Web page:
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Culture and Education

Messages Conveyed by Place Names

Hiroyuki Sasahara
Professor, Faculty of Social Sciences, Waseda University

Tragic disasters are occurring one after another. Landslides, such as the one in Asaminami-ku, Hiroshima, take many precious lives. After that, a TV program reported that Jourakuji (上楽寺) in the Yagi (八木) area was originally called Jarakuji (蛇落地, or, a place where snakes fall), and Ashiya (芦谷) was Ashidani (悪谷, or, a bad valley). This report triggered an argument about whether the landslide was a man-made or natural disaster. People searched the Internet for folklore or literature from which those traditions were derived, but seemingly failed to find clear sources. Some consider, however, that yagi is also a place name signifying land collapse. This reminds me of a bluff called Yagigahana (八木ヶ鼻) in Sanjo, Niigata prefecture, which Dr. Tetsuji Morohashi believed to be a scene in Journey to the West when he was a child.

Today, it is often said that place names indicate dangerous places to live. In fact, there is a group of place names expressing land collapse in toponymy. Mama, hake, hoki, byaku, and hetsuri as well as gake fall in this category. They are old words signifying a cliff that remained as dialect and then were fossilized in place names.

They are written with the kanji character (Chinese character) of 崖 as well as other kanji with a similar meaning or character form, such as 峨家, or, 真間 in the Japanese ancient writing system called Man’yōgana, and in the coinages of 垳, 壗, 墹, 圸, 𡋽, 岾, 𡵅, 山 on 辟 (or 山 on 碎) and 岪 (Hiroyuki Sasahara, Kanji in Japan [Nihon no Kanji], and same author, Phase and Development of Japanese Characters [Kokuji no Isō to Tenkai]). While some of them are not even in any dictionaries, all of them reflect people’s awareness about the land around the Edo era. Even if I find one in a list of koaza (small village names) and visit there, I often observe that the name has already become obsolete, and that no one but the elders knows which place the name indicates. For example, a large golf course was built over a small area once called Byaku.

On the other hand, in some cases where a normal kanji such as 儘 is used, the place name is not related to previous natural disasters, though its pronunciation may sound like a name signifying land collapse. This is because the name of a very small area is currently used for a broader area or several place names with different origins or sources incidentally have the same pronunciation.

For example, if you raised a caution or made a snap judgment that all place names containing momo—which has the same consonants as mama—express geographical collapse, it would sound plausible in that it is different from a funny theory of etymology as told in a comic story. However, it may cause misunderstanding instead of a caution, like a theory linking every word origin to Ainu. Some place names were, of course, derived from a plant of momo or peach. We need not only to refer to literature but also to look back into long history of the place. In so doing, we should also take regional difference into consideration, including a fact that mama, in the sense of a cliff, is little found in western Japan.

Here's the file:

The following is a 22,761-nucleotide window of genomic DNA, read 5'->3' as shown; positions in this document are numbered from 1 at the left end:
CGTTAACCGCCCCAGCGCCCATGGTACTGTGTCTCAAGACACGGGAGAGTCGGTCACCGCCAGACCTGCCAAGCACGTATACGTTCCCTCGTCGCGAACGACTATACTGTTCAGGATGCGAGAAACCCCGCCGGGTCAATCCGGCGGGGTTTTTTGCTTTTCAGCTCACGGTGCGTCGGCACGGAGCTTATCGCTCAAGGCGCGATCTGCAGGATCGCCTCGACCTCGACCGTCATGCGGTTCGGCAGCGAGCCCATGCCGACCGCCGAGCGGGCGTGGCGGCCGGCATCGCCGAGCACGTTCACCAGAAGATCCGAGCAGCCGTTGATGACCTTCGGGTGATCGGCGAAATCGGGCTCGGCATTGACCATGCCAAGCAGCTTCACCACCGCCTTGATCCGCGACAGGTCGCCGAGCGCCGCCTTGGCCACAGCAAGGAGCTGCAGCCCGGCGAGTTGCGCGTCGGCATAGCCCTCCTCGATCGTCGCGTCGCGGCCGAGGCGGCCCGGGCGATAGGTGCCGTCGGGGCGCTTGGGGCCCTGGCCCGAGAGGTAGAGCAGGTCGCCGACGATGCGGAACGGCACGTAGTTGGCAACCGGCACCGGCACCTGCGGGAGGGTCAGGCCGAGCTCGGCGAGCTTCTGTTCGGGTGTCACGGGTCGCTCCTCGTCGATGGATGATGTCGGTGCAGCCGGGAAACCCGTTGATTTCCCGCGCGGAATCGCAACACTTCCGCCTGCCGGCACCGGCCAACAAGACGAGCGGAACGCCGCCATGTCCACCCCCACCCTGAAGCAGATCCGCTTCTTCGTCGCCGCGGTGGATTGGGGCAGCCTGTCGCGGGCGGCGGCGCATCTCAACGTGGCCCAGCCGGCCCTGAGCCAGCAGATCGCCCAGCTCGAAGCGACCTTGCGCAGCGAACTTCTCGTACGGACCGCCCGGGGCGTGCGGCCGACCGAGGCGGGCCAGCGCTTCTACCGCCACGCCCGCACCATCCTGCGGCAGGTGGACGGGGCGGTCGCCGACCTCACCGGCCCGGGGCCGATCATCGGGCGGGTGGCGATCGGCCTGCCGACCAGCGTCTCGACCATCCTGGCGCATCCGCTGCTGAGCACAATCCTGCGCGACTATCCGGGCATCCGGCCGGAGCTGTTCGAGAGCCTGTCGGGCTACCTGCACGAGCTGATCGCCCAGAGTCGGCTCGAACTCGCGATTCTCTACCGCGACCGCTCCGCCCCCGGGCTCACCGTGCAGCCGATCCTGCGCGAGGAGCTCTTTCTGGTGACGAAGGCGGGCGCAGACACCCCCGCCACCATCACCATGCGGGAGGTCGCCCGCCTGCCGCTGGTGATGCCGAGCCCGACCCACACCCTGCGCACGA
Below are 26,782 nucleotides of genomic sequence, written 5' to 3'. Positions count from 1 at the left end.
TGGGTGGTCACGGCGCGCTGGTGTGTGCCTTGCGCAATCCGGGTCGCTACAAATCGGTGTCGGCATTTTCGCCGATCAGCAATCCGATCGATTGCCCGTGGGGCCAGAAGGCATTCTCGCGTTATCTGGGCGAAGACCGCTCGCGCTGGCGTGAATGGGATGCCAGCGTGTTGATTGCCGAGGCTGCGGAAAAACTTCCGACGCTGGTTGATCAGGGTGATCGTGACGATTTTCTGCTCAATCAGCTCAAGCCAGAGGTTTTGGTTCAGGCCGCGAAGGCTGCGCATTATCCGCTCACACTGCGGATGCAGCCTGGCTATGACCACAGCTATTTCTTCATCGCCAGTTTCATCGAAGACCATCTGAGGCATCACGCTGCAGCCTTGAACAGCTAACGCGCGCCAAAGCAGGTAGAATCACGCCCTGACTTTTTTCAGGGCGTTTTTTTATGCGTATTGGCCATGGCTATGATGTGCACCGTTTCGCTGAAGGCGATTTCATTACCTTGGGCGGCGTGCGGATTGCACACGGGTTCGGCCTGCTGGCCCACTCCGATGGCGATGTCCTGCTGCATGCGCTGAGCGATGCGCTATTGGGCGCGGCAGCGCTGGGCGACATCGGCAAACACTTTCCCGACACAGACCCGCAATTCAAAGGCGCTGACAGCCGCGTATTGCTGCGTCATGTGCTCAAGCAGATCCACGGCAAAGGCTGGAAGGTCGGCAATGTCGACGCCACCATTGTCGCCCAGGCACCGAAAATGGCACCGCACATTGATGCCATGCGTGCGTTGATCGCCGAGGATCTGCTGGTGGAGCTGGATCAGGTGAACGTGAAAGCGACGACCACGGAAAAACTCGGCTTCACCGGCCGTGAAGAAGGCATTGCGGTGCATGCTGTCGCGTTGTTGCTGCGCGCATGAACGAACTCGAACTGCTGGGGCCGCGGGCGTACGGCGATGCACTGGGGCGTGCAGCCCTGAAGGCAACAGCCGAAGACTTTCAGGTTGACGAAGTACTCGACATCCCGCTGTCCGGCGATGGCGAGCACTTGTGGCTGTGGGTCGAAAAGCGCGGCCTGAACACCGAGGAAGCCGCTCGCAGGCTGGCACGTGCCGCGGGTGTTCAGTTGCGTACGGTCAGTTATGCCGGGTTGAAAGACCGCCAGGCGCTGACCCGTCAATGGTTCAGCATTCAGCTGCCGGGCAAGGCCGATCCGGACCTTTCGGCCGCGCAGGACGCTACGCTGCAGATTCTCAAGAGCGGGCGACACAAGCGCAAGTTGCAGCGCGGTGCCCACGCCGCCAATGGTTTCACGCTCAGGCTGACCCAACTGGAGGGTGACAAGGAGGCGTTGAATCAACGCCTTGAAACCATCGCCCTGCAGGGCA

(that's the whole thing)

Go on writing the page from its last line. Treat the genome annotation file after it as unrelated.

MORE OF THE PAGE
Because many place names in Japan had existed as spoken words before they were written in kanji, exploration of their origins based on the meaning of their kanji characters may cause misunderstanding. The origin of Hasama (飯山満) located in a valley in Chiba, which is also used in the name of a railway station, is explained as a mountain that was filled with rice, probably due to its kanji notation.

As a kanji specialist, I dare say that when attempting to determine the ancient origin of a place name, sticking to its kanji notation may fail to comprehend its original meaning. Nevertheless, there have already been many place names for which any effort in exploration would not reach their old word form or meaning. On the other hand, the notation of some place names shown in historical documents may reflect the awareness of the people at the time when they chose those kanji characters.

The Kouda Library of Akitakata city sent me invaluable documents that are not found in any other regions. The first character of Sukumoji (糘地), the name of a small area in the region, is a kanji dialect unique to this place. In the Edo era, the headman of this village named the place Sukumoji because it yielded the least amount of rice, as if people had harvested sukumo, or chaff. He used the character 糘, a form combining the kanji characters of rice (米) and house (家), as he considered that a piece of chaff was like a house accommodating a grain of rice, according to the documents. Nearly 20 years ago, Professor Shouju Ikeda of Hokkaido University introduced on the net the URL of a website created by a local to explain this etymology, and I actually checked the uploaded story, but the link to the website has been broken for a long time. When I asked the Kouda Library about it the other day, they answered that the paper document on which the web information was based was written in the mid-1980s, and that the person who was engaged in the interview had passed away. As seen in this case, there is always the risk that the folklore in place names is forgotten or that it disappears soon because none of this folklore has been stored in the media available nationwide.

At Yuriage, Natori city.

I visited Yuriage (閖上) in Miyagi prefecture several years before the place suffered serious damage from a great earthquake and tsunami. The purpose was to explore how the character 閖, which is a kanji dialect unique to Miyagi, was used. A lunch I had there, which was full of seafood, was called Yuriage Gozen. People around this area including Sendai were so attached to this character that they used it in their children's names. Several documents in and after the Edo era hand down the tradition that a local lord—sometimes assumed to be Date Masamune—created this character when he was able to see the ocean through a gate.